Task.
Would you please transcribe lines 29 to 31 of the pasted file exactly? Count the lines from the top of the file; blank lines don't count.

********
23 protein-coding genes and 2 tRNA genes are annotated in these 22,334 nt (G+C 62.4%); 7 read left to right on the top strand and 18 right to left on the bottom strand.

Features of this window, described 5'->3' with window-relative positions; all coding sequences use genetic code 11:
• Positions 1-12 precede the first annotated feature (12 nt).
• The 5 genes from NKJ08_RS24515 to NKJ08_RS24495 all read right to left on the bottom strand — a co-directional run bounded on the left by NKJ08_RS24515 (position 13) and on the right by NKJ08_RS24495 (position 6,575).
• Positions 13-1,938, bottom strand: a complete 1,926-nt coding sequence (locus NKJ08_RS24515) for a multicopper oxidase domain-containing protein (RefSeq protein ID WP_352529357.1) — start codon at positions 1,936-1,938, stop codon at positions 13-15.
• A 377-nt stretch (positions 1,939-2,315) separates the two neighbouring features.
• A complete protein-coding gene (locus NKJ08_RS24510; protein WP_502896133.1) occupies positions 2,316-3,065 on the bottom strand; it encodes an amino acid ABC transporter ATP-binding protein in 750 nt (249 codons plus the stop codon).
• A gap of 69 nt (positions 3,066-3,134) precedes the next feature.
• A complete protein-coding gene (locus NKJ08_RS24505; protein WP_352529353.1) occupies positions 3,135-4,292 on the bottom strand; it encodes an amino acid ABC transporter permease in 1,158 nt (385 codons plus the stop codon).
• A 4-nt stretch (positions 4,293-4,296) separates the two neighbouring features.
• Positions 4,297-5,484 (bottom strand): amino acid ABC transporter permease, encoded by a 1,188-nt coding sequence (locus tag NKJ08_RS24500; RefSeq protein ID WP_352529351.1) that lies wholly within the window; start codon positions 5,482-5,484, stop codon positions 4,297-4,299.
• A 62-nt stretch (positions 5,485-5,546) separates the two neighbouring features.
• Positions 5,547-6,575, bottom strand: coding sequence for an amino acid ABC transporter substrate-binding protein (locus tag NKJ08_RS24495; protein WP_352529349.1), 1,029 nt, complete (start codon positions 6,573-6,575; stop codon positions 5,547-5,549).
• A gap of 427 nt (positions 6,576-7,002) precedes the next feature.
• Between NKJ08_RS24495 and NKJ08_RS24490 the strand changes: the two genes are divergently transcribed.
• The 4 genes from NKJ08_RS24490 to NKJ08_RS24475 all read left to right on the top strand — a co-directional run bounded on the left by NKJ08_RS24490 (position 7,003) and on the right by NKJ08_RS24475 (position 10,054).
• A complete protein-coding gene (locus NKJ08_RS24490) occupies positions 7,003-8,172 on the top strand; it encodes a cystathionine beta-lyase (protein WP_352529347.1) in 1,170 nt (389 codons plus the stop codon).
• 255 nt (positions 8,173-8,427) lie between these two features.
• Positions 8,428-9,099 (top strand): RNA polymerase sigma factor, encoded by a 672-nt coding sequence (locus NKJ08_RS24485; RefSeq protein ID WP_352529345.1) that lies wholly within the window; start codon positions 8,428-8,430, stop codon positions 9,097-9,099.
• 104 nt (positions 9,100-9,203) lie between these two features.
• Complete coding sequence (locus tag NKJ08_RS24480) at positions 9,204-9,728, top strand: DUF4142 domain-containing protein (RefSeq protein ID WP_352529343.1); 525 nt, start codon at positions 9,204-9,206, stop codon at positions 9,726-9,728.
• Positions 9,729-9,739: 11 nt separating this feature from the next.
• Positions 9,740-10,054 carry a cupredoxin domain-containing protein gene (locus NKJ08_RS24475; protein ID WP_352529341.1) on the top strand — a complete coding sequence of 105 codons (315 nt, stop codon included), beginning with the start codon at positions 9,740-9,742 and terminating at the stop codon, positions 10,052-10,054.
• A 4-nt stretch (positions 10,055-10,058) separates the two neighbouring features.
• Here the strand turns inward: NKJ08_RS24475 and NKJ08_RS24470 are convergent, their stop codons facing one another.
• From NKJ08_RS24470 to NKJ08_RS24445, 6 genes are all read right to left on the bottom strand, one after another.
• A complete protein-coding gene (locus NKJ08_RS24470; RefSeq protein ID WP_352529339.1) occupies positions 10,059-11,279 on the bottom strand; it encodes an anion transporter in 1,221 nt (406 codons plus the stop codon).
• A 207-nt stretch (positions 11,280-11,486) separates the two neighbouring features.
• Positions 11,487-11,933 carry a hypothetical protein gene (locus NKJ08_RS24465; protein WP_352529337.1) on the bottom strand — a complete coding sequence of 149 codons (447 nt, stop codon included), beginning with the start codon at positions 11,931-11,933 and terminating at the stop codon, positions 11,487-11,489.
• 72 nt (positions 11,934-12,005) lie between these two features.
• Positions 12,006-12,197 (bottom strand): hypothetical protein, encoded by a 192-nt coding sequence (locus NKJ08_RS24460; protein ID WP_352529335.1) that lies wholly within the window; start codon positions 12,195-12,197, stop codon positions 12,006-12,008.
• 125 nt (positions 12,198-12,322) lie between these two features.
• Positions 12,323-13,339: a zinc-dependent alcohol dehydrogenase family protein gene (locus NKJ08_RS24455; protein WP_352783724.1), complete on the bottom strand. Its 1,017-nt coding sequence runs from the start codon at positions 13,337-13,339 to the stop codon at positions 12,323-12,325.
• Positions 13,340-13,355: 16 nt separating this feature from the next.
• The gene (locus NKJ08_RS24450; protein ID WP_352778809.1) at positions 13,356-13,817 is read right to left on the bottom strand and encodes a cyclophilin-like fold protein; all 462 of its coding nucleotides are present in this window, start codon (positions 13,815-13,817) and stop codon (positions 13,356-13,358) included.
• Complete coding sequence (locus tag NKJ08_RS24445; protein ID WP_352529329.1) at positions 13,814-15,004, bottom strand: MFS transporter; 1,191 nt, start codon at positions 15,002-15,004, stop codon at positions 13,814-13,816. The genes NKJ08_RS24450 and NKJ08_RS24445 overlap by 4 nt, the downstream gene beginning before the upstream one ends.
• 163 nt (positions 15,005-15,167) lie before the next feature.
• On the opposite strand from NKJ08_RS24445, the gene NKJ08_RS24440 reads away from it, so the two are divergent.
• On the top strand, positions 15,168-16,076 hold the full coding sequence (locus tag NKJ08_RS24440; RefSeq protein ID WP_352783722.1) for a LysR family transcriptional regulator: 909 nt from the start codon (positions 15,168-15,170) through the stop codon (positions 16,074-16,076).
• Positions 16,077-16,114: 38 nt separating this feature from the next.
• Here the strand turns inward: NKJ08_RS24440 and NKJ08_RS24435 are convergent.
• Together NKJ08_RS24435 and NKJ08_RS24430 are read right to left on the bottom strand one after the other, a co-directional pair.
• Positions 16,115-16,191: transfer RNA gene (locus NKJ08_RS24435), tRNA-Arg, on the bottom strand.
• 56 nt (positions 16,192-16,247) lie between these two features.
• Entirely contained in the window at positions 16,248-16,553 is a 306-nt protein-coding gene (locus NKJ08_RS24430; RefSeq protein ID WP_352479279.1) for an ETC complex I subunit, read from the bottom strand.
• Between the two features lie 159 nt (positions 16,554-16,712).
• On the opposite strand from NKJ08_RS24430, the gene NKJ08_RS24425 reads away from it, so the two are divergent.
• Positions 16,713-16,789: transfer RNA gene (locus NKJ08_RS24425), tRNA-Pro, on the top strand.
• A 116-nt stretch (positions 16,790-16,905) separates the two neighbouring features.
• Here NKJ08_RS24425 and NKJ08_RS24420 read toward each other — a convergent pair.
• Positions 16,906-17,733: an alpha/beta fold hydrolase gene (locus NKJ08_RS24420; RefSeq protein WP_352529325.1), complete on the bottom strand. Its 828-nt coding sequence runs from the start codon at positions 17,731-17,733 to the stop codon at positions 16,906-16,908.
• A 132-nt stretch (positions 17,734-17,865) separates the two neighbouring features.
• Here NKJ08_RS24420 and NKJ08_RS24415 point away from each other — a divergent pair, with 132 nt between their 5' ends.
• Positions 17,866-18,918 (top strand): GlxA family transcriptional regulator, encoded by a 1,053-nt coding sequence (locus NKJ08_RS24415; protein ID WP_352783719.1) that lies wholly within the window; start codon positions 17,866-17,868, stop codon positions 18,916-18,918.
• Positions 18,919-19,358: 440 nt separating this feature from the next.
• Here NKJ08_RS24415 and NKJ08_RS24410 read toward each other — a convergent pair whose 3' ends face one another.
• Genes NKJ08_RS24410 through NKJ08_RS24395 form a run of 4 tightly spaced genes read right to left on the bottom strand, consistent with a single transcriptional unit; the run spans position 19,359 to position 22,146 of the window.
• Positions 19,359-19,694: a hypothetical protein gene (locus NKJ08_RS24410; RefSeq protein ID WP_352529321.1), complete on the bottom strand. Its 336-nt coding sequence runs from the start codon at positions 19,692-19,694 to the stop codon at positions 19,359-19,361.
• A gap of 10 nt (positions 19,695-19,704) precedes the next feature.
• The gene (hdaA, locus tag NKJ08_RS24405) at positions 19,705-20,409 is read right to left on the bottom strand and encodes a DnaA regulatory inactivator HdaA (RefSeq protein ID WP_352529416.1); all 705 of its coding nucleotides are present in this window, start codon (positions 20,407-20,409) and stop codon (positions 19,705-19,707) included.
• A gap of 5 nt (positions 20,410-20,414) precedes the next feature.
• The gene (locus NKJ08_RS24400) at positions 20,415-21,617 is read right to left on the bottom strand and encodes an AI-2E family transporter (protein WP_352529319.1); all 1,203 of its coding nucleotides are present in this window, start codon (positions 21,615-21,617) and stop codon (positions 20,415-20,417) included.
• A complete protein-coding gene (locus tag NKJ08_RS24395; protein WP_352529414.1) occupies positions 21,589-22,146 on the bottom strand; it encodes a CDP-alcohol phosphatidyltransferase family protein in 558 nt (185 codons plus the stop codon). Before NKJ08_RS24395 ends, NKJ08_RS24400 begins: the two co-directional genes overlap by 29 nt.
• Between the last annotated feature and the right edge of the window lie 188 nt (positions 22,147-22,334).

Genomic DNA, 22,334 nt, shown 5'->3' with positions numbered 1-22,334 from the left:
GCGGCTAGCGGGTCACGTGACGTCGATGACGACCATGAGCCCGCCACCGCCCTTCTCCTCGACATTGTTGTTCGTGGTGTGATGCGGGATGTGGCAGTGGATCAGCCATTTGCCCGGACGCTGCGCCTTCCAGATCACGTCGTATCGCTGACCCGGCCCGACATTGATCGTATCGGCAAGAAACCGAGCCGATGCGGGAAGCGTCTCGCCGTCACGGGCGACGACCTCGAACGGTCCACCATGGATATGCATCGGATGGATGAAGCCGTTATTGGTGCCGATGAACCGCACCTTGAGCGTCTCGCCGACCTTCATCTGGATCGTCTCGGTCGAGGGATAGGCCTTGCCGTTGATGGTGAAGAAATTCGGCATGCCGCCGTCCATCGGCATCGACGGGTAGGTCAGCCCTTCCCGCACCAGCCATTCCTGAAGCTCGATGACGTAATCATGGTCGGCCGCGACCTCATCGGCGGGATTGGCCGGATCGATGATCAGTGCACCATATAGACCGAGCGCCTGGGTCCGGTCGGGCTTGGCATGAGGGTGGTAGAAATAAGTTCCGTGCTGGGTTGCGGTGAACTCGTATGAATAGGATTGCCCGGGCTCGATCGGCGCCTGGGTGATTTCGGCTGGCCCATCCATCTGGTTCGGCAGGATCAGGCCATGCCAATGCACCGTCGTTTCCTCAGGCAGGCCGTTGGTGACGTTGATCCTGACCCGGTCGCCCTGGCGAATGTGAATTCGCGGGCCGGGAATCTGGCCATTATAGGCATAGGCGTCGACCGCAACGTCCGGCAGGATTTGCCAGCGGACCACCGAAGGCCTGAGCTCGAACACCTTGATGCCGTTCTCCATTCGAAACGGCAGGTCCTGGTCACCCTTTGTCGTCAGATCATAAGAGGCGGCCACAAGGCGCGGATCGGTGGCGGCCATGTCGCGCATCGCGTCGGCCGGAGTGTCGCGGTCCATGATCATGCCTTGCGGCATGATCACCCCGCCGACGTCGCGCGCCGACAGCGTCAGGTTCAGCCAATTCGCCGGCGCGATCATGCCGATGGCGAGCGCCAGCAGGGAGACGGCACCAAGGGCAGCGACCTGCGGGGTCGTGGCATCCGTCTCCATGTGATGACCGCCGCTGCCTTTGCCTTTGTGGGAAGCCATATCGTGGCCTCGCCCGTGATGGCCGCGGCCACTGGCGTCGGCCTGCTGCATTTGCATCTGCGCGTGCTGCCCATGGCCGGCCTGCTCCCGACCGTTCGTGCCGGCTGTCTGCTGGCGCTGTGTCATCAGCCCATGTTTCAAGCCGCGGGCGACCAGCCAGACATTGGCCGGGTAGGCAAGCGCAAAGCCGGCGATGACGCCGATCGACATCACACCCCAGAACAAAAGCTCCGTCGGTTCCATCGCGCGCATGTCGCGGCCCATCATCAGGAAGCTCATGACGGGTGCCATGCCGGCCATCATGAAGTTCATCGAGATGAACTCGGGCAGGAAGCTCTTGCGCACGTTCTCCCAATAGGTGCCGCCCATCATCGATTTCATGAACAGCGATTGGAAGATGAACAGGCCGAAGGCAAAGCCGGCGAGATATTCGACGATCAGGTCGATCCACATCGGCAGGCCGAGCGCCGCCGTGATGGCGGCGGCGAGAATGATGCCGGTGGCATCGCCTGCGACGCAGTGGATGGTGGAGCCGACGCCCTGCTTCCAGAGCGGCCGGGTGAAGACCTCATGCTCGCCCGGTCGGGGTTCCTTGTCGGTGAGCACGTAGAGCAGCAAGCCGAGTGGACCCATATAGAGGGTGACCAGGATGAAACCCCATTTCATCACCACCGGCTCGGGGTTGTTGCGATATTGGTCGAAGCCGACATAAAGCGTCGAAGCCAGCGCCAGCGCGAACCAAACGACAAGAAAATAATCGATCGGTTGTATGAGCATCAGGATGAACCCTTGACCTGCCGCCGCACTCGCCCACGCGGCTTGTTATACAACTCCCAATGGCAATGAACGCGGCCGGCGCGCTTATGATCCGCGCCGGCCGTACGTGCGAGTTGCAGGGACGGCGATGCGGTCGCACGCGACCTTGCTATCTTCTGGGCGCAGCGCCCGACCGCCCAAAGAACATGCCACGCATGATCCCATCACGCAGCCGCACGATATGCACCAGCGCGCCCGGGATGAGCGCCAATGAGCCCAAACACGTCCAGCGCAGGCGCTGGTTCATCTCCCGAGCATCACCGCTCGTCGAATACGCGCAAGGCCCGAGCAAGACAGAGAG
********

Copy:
• Positions 11,487-11,933 carry a hypothetical protein gene (locus NKJ08_RS24465; protein WP_352529337.1) on the bottom strand — a complete coding sequence of 149 codons (447 nt, stop codon included), beginning with the start codon at positions 11,931-11,933 and terminating at the stop codon, positions 11,487-11,489.
• 72 nt (positions 11,934-12,005) lie between these two features.
• Positions 12,006-12,197 (bottom strand): hypothetical protein, encoded by a 192-nt coding sequence (locus NKJ08_RS24460; protein ID WP_352529335.1) that lies wholly within the window; start codon positions 12,195-12,197, stop codon positions 12,006-12,008.